First Advisor

Deborah I. Lutterschmidt

Term of Graduation

Summer 2020

Date of Publication

7-29-2020

Document Type

Dissertation

Degree Name

Doctor of Philosophy (Ph.D.) in Biology

Department

Biology

Language

English

Subjects

Red-sided garter snake -- Physiology, Adipose tissues, Fat cells, Glycogen, Red-sided garter snake -- Reproduction, Red-sided garter snake -- Sex differences, Hibernation

Physical Description

1 online resource (ix, 155 pages)

Abstract

All organisms must prioritize investment in either reproductive or self-maintenance activities. Despite this established paradigm, our understanding of how organisms choose to prioritize certain behaviors and physiologies over others remains limited. It is likely that an organism's energy status not only influences variation in reproductive effort, but also transitions to and from reproductive activities. My dissertation aims to investigate how energy metrics (body condition index, adipocyte follicle size, and liver glycogen) relate to reproduction and associated life-history stages in red-sided garter snakes (Thamnophis sirtalis parietalis). Chapter two examines if energy metrics differ with migratory status and sex in red-sided garter snakes. We expected to find that snakes investing primarily in mating behaviors had elevated energy metrics compared to individuals that initiated migration to summer feeding grounds. However, we found that neither adipocyte follicle area nor liver glycogen differed with migratory status in red-sided garter snakes, and therefore a physiological mechanism underlying the decision to migrate remains elusive. In this chapter, we also found a sexual dimorphism in energy stores of red-sided garter snakes, with females having significantly larger adipocyte follicles and higher liver glycogen stores than males. In my third dissertation chapter, we aimed to investigate if energy stores influence reproductive behavior. We altered a snake's perception of adipose stores by injecting the peptide hormone leptin, as it is produced and secreted from adipocytes in proportion to cell size and thus accurately indicates the amount of stored fat. While leptin increased both appetitive and consummatory sex behaviors (e.g., courtship score and number of copulations, respectively) in male snakes, we found leptin only increased consummatory sex behavior in females. These results indicate that leptin exhibited sex-specific effects on reproductive behavior in red-sided garter snakes. Because energy metrics influenced reproductive behavior in red-sided garter snakes, in my fourth dissertation chapter we aimed to determine how hibernation duration and temperature influence energy metrics. Our findings suggested that red-sided garter snakes preferentially utilized liver glycogen stores for energetic demands during hibernation, a finding that conflicts with the established literature in mammals indicating the preferential use of adipose stores. Additionally, exposure to elevated temperatures during hibernation depleted energy stores to a greater extent than an ecologically relevant hibernation temperature. Expending more energy during hibernation results in less available energy for mating activities upon spring emergence. Collectively, these data support the hypothesis that energy stores help an organism pinpoint the appropriate time to invest in certain behaviors and physiologies, which in turn will increase its Darwinian fitness. In examining multiple stages of an animal's annual life-history cycle and connecting physiology to behavior and subsequently fitness, my dissertation provides a view into how exposure to different temperatures affects a whole organism's biology.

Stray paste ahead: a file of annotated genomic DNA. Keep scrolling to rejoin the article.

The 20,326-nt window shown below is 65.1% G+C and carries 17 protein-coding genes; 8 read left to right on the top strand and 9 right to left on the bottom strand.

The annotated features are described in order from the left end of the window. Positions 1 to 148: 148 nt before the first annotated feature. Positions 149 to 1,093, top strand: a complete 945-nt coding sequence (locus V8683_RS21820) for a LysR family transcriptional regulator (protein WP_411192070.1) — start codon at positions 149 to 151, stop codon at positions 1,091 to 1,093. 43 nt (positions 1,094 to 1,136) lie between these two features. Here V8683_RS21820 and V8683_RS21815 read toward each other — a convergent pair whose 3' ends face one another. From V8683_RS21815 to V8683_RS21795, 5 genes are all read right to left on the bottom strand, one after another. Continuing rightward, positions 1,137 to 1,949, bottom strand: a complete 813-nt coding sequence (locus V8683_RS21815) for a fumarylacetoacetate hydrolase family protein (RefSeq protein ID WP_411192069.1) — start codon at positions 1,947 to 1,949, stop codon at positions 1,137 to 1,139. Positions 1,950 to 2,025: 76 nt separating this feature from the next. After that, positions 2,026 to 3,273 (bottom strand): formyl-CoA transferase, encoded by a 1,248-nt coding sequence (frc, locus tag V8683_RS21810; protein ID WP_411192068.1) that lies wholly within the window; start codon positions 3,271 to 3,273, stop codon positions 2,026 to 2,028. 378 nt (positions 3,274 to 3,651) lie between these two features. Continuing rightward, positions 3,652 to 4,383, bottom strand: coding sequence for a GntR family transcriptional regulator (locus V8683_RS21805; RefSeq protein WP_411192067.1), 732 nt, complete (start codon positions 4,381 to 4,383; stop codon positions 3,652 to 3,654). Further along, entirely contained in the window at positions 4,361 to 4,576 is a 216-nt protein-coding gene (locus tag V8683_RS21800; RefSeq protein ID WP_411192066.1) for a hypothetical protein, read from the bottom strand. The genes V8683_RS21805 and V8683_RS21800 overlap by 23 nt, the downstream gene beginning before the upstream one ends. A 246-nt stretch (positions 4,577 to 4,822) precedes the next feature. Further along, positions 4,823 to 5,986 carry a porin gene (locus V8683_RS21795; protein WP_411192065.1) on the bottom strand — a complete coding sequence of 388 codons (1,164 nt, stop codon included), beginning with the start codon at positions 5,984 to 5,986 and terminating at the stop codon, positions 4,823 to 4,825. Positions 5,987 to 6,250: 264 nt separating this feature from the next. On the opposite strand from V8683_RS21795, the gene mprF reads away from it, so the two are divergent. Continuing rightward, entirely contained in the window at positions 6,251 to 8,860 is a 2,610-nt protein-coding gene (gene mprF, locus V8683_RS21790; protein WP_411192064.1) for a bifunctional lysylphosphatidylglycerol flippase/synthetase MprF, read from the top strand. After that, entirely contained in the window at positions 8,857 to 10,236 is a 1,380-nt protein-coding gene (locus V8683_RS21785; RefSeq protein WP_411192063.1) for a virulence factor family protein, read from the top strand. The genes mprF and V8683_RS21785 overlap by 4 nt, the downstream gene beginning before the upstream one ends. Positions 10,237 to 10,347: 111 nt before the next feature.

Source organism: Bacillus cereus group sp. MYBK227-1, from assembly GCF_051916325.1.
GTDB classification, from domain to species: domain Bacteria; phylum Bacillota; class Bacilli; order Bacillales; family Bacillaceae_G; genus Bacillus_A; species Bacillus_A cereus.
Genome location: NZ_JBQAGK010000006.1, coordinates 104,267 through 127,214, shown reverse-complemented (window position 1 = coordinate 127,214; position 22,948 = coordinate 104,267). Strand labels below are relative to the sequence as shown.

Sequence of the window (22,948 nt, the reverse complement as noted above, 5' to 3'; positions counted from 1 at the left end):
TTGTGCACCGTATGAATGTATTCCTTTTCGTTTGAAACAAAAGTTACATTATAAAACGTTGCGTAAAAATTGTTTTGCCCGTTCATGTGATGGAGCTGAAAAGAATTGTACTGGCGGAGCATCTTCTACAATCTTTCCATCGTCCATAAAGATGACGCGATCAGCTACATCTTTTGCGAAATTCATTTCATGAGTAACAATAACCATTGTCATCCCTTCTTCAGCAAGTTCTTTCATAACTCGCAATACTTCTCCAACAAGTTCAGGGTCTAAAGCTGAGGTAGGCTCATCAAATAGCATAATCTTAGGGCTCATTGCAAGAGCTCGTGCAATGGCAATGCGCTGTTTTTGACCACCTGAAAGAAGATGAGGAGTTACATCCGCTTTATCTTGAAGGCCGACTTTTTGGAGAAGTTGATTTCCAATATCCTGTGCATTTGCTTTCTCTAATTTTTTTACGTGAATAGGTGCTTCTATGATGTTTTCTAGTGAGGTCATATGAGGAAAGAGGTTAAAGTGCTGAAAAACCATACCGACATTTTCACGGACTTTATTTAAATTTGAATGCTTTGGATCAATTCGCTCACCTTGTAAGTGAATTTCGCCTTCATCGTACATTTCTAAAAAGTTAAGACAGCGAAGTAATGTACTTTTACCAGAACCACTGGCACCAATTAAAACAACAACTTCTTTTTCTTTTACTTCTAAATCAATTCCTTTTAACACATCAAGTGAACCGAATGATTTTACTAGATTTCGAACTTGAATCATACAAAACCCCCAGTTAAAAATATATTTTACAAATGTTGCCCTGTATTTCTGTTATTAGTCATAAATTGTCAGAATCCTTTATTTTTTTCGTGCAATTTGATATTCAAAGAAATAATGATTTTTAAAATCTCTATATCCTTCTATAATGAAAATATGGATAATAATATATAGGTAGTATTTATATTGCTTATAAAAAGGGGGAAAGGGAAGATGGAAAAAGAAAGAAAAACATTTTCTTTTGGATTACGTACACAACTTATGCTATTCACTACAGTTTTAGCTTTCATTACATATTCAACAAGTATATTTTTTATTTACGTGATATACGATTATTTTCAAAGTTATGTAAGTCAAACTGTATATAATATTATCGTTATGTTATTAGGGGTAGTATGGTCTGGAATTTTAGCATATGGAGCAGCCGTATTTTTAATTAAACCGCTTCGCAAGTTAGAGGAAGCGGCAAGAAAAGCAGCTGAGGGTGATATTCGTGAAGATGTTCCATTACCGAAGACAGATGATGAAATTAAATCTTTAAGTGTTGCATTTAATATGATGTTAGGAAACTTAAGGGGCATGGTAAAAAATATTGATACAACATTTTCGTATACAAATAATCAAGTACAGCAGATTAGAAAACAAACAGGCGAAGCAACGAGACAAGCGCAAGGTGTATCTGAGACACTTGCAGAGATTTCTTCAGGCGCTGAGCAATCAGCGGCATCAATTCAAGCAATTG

Rights

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Persistent Identifier

https://archives.pdx.edu/ds/psu/33546

Available for download on Thursday, July 29, 2021

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